AS OCR Psychology- Research Methods

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  • Created on: 05-12-11 09:15
Preview of AS OCR Psychology- Research Methods

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AIM: What you are trying to find out- purpose of the study
HYPOTHESIS: A testable statement of what you expect to happen in the study
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EXPERIMENTAL HYPOTHESIS: Predicts there will be an effect- that something other than chance
alone has played a part in the results of the study.…read more

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DEMAND CHARACTERISTICS: Features that inform participants about the aim and can influence
their behaviour or results.…read more

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Easy to analyse Represents the complexity of human behaviour
Produces neat conclusions Provides rich detail
Oversimplifies reality More difficult to detect patterns and reach conclusions
Subjective, affected by personal expectations and beliefs
MEASURES OF MEAN Adds values, divide by Makes use of all data
CENTRAL number of values Can be misrepresentative of there
TENDENCY are extreme values
MEDIAN Middle value in an Not affected by extreme scores
ordered list
Not as "sensitive" as the mean
MODE The most common…read more

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Contain set of questions that contain both open and closed questions in which participants record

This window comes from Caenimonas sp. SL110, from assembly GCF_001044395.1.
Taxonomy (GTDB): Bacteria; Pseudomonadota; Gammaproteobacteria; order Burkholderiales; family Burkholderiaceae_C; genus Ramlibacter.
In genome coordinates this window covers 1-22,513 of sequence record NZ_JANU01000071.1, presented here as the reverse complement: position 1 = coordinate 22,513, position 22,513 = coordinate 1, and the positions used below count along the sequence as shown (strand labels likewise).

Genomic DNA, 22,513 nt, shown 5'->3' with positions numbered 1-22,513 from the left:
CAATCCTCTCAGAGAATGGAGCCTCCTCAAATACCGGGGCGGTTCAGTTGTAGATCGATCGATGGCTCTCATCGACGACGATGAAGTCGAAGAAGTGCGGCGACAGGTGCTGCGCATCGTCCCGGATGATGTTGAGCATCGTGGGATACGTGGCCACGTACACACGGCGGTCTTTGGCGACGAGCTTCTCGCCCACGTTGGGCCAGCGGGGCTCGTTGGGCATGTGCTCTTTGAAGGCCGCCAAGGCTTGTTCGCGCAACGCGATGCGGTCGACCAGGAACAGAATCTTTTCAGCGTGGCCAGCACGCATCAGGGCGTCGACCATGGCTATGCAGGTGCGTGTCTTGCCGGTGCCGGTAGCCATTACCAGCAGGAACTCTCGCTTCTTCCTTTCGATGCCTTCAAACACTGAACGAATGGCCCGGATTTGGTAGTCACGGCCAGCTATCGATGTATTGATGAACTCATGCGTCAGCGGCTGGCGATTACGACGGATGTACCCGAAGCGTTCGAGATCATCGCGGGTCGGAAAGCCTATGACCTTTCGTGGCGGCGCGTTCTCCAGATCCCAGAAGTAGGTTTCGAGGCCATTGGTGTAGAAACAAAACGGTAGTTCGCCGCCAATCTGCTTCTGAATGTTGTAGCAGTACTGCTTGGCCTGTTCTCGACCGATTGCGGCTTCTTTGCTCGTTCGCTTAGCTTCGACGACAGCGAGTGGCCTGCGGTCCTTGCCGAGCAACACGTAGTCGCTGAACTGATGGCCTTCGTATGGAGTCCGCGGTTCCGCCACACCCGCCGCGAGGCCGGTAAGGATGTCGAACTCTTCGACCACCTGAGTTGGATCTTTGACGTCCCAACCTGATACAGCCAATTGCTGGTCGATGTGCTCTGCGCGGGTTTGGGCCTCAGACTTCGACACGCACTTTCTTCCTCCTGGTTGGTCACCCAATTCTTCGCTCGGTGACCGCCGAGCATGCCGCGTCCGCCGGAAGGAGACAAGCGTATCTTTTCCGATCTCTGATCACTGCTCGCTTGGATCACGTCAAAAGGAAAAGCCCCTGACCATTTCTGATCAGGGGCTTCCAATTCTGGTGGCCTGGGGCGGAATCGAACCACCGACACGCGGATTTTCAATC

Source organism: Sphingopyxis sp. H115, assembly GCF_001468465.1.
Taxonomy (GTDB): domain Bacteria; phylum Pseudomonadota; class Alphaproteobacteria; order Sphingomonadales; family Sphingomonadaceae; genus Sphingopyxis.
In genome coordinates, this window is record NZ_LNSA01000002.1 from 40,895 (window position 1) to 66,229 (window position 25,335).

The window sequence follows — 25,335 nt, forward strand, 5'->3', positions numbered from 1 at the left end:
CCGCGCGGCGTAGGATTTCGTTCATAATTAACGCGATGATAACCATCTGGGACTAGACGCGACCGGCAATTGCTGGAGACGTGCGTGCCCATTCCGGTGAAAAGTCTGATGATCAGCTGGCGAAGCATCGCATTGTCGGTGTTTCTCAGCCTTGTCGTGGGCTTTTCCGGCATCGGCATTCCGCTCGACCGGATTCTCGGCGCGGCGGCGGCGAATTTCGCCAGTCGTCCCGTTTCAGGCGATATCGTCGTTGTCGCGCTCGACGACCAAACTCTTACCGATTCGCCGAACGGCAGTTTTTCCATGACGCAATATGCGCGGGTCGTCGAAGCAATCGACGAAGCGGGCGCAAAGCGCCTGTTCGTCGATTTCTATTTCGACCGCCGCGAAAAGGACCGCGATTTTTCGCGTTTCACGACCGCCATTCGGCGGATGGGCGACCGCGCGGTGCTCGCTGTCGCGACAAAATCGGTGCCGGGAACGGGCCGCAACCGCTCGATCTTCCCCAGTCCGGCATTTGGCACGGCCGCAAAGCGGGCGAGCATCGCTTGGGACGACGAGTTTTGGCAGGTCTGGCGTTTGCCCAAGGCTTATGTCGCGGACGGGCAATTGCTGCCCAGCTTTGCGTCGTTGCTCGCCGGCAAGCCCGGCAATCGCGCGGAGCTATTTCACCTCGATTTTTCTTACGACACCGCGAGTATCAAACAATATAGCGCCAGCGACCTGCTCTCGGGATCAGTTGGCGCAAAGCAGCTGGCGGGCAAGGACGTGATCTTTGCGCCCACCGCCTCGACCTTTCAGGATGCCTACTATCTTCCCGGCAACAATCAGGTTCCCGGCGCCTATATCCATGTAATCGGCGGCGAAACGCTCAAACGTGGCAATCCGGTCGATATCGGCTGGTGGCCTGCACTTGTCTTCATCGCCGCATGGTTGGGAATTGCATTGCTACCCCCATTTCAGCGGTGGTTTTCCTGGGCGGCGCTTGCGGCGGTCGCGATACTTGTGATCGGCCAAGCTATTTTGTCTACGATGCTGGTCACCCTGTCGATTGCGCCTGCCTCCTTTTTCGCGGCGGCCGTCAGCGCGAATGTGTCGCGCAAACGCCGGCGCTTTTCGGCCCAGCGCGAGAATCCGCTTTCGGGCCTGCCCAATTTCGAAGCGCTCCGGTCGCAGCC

their answers.
When writing good questions, there are three important things to know:
Clarity: Questions need to be written so that the reader understands what is being
asked. One way to do this is operationalise (questions cannot be vague)
Avoid leading questions: Leading questions are phrased in a ways that it makes one
response more likely than the other (e.g. don't you agree that...…read more

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Also known as "likert scale".
It's where participants strongly agree or disagree with statements.…read more

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Weakness: Can be time consuming, difficult to sample randomly if you have a large target
Stratified sampling:
This involves dividing the target population into subcategories and then selecting members out of
this in the proportion they occur in the target population. For example, if a target population
consisted of 75% women and 25% men, a sample of 20 should include 15 women and 5 men.…read more

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There are two types of hypothesis: The experimental (alternative) hypothesis (H) and the null
hypothesis (H)
Experimental hypothesis:
This is the hypothesis that predicts there will be an effect- that something other than chance alone
has played a part in the results of the study.
There are two was of writing experimental hypothesis:
Directional hypothesis (ONE TAILED): Predicts the expected direction of the results-
can only go one way. For example, participants will perform better in the morning than
in the evening.…read more

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Difficult to debrief
Ethical issues- difficult to gain consent
3) QUASI/NATURAL: This is where the independent variable is not manipulated by the researcher
but occurs naturally. It is carried out to compare the effectiveness of the two different styles.…read more

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